If I'm Coach Alford, I would be prepared to give Parker around 20 minutes, heavily weighted towards the first half, to rack up fouls on Washington's thin front court. The combination of Parker's bruising below-the-rim game and Looney's wilingness to battle for boards or step out to stretch the floor may be too much for a frontcourt made up of Shawn Kemp Jr. and Jarreau (only one game removed from his return to basketball).
To make matters worse, the Bruins boast two talented young bigs off the bench. The seven-foot Welsh appears to be UCLA's center of the future, while Goloman is a highly-touted Hungarian power forward. Welsh will likely log around 20 minutes as the primary backup to Parker, while Goloman has typically had a modest impact in 5-10 minutes.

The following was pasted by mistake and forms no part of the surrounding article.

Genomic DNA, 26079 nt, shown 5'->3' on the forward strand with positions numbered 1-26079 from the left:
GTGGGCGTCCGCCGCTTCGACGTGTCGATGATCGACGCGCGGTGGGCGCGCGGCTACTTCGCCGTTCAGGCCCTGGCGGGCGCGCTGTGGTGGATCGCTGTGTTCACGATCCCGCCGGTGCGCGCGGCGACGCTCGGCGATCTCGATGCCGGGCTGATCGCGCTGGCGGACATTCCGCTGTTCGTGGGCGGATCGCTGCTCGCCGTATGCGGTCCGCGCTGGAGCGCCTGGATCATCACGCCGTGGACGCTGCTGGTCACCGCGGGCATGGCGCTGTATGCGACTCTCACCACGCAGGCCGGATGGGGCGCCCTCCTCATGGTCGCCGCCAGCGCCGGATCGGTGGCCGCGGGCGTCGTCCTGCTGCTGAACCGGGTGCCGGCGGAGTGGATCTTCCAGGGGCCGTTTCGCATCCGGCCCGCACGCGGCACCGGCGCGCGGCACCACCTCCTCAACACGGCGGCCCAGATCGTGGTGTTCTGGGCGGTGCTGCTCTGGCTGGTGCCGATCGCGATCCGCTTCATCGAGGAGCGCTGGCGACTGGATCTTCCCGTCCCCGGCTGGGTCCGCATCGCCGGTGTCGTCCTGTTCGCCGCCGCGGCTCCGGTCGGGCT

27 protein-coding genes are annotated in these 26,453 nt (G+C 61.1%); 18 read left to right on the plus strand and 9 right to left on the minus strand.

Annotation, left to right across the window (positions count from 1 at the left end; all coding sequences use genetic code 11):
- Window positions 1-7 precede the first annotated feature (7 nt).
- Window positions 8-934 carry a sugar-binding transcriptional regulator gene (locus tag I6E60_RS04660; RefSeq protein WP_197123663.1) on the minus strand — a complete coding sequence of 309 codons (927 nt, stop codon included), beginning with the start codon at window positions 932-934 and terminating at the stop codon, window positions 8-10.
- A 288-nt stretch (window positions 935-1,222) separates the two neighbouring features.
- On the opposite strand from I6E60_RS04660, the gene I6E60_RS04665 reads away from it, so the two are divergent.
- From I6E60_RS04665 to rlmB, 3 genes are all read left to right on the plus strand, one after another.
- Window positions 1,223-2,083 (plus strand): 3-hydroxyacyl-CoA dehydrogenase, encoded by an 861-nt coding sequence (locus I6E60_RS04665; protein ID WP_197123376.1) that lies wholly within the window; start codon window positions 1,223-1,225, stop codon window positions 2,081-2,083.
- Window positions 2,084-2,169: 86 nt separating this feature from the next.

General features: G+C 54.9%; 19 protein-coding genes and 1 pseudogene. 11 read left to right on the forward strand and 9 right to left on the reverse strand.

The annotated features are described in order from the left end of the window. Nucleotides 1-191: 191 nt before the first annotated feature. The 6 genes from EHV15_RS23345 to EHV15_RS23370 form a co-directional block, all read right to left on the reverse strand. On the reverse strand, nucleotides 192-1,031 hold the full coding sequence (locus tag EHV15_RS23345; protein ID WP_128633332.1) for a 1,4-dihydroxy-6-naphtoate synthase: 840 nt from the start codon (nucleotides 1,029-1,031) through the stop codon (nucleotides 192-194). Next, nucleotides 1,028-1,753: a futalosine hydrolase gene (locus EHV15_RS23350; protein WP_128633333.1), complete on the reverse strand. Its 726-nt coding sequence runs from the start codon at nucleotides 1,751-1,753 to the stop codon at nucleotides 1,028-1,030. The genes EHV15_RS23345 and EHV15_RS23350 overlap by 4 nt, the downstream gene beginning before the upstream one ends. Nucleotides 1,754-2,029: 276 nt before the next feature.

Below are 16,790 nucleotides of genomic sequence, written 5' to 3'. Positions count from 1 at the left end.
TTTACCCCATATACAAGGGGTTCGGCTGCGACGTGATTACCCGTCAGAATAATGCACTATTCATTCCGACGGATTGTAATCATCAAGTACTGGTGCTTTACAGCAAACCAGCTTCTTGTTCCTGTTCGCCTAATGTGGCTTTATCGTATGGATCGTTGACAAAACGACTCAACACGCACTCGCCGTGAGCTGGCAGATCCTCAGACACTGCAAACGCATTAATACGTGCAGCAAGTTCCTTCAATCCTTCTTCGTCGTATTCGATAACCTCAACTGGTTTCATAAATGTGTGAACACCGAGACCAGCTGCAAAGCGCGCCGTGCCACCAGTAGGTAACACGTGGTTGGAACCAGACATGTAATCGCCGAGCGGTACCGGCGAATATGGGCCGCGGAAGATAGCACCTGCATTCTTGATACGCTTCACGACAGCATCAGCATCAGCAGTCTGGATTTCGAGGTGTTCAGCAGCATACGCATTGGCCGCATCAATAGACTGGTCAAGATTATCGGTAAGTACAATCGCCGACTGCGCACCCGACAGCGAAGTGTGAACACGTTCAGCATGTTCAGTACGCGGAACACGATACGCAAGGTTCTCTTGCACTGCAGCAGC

It was very encouraging to see Washington's front court pull off a high-efficiency, low-turnover offensive performance on the road. I have harped on turnovers constantly, so to see that issue rendered moot (at least for one night) and immediately result in a win was gratifying.
The problem, of course, lies in the front court. One of the reasons the Cougs almost survived the barrage from Andrews is that they won the rebounding battle 31-27. Without Upshaw, the Huskies are mediocre-to-bad on the boards. In seven contests post-Upshaw, the Huskies have won the battle of the boards once (at Oregon State).
Jarreau's return should help some, but rebounding has never been his strength, and he never seemed totally comfortable carrying his added weight before the injury. Kemp has the size to bang down low, but he has never shown the awareness and hyper-activity of a skilled rebounder. I believe either Parker or Looney would instantly be the best rebounder on Romar's team.
In Seattle, I would view this game as a near toss-up given UCLA's insane inconsistency away from home. Given the setting, expect UCLA to allow Washington's plenty of opportunities to keep it close, especially if Andrews can continue to hit his jumpers at will, but for the Huskies to wear down in the face of so much front court size and depth.
UCLA 72, Washington 64